Newport International Film Festival, 2001
The Anniversary Party occasioned a packed Closing Night for the recent Newport International Film Festival, which reached a new success in its fourth year of operation. The not-so-artsy citizenry of the Rhode Island boating-and-mansions town finally came out in support, and many screenings (this didn't happen the earlier years) were actually sold out. Even off-beat documentaries, Newport's artistic strength from the beginning, filled a bit with other than out-of-towners and critics. Yes, 2001 was a mighty good year, and most of all because Newport landed some impressive, not-even-at-Sundance-or-Cannes, premieres:
Daddy & Them - Written and directed by Billy Bob Thornton, an original white-trash comedy in the old-time vein of Erskine Caldwell's Tobacco Road. Thornton and Laura Dern play funny, loopy-in-love Arkansas marrieds, who jealously feud whenever they aren't making love. They are surrounded by the nuttiest family clan, with ol' Andy Griffith as the energetic patriarch. A hoot!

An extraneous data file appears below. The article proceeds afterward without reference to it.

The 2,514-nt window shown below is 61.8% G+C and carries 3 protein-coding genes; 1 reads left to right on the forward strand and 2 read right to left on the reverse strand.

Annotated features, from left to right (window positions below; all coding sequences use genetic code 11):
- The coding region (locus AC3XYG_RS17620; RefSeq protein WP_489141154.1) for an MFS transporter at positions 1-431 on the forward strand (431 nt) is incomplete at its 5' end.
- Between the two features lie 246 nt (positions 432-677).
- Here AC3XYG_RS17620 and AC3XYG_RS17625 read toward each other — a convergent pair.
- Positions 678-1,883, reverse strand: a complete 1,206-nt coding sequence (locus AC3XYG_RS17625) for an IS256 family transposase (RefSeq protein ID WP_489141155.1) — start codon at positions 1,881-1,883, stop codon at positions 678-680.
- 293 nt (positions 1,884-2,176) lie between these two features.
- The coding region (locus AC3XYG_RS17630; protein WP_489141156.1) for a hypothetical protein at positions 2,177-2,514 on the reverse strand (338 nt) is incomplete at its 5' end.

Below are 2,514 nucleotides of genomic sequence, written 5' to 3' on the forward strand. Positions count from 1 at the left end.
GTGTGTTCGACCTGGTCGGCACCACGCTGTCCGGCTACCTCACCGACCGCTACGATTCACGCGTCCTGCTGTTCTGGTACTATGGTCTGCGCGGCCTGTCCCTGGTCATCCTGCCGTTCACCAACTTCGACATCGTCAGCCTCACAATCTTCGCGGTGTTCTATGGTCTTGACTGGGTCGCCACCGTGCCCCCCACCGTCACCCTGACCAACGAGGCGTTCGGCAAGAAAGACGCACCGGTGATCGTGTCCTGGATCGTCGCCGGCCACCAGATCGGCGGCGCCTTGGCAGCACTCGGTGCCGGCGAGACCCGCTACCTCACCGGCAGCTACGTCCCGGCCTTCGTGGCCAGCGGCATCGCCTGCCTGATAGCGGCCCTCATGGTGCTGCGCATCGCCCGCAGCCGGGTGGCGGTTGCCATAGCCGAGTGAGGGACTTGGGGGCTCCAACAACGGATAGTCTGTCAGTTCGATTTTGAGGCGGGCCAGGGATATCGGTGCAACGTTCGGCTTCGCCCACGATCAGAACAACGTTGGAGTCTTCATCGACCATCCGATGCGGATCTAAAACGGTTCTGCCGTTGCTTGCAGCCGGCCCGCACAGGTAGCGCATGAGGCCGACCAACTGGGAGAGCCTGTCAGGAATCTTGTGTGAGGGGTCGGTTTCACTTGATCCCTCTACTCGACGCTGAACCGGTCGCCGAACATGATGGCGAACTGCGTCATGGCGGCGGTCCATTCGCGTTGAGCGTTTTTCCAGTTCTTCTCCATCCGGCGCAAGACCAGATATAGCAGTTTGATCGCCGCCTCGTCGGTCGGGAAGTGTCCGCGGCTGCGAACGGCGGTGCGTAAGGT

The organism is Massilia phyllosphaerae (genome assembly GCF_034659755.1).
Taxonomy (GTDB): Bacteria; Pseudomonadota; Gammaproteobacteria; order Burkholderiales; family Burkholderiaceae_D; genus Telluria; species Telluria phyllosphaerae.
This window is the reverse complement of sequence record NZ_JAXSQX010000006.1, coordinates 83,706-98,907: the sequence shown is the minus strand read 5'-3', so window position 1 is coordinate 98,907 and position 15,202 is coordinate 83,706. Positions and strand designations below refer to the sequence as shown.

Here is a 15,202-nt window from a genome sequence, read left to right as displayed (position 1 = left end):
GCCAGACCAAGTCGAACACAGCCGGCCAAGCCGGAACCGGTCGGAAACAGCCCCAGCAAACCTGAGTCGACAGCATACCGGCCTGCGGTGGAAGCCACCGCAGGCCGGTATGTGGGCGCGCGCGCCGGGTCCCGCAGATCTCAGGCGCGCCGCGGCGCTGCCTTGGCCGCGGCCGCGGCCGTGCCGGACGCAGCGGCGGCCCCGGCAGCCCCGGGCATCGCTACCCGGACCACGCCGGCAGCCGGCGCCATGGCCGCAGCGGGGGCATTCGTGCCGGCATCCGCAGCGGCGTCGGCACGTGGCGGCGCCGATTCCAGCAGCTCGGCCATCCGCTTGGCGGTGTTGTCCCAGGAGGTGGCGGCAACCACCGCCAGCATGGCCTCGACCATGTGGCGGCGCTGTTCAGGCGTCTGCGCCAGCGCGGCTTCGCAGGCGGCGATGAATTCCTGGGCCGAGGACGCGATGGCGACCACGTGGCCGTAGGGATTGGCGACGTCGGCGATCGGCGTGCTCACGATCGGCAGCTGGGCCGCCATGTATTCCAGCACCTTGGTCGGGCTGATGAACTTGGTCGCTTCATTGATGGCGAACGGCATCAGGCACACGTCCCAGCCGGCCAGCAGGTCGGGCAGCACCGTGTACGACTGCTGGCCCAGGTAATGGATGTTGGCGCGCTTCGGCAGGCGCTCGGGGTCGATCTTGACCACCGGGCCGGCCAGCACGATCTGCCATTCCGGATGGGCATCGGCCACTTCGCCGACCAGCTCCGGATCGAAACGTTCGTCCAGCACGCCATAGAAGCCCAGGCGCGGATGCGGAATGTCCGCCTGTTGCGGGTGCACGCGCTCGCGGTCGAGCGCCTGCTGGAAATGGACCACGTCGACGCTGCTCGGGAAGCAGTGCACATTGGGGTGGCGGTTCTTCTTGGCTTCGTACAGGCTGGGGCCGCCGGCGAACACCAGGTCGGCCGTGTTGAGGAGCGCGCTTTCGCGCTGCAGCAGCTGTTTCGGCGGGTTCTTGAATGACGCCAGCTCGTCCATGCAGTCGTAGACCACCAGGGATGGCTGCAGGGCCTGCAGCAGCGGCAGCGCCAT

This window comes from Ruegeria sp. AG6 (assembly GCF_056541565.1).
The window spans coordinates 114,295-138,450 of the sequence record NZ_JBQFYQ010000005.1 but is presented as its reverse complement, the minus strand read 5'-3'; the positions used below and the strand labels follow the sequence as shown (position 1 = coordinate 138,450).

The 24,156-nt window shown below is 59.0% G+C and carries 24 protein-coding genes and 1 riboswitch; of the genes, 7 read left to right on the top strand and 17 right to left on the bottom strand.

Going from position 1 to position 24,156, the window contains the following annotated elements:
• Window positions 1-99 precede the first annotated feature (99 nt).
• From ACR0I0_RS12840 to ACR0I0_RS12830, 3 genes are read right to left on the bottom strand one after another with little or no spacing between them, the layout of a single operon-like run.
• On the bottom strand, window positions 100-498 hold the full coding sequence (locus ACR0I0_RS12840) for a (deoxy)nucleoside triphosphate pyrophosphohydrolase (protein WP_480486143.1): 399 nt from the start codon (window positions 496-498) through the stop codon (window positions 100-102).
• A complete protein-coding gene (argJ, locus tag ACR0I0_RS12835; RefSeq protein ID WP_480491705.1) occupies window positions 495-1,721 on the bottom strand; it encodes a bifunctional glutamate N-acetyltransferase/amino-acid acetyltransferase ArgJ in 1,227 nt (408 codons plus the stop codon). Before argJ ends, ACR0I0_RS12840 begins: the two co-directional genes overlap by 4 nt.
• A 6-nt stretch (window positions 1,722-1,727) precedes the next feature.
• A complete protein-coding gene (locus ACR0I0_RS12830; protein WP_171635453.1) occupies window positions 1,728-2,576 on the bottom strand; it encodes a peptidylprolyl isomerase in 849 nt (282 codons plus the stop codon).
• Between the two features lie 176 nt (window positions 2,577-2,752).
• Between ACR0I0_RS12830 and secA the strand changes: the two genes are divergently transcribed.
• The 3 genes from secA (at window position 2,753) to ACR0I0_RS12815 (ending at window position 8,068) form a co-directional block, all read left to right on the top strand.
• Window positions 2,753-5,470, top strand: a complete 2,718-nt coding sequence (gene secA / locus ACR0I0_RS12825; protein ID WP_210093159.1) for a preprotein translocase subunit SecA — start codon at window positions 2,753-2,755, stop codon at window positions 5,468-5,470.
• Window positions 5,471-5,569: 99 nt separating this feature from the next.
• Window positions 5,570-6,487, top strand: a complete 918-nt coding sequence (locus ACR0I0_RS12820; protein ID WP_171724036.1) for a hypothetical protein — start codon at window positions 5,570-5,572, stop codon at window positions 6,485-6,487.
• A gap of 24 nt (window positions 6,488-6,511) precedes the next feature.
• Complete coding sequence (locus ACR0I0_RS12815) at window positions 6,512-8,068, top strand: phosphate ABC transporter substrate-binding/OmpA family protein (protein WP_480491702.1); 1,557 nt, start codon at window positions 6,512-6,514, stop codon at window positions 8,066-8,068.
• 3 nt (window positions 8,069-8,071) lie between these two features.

A Huey P. Newton Story - A first-rate, important new film by Spike Lee which documents the extraordinary one-person stage performance of Roger Geunvuer Smith as the volatile 60s Panther leader. An amazing piece of writing and acting, made cinematic by Lee.
Last Ball - A lovely, poignant American indie about a taxi driver moony in love and paralyzed to leave his no-chance tiny home town, based on times in the life of talented writer-director, Peter Callahan, and shot where it happened, Hastings-on-Hudson, New York.
Grateful Dawg - Relaxed, joyful, transcendant acoustic music sessions of pals Jerry Garcia and mandolinist David Grisman, family tapes from the early 90s recorded by Grisman's daughter, Gillian. Filmmaker Grisman admitted at Newport that it took years for her to warm to her father's folky tastes. "There would always be some balalaika player from Czechoslavakia sleeping on our couch. All I wanted was to be able to do my homework."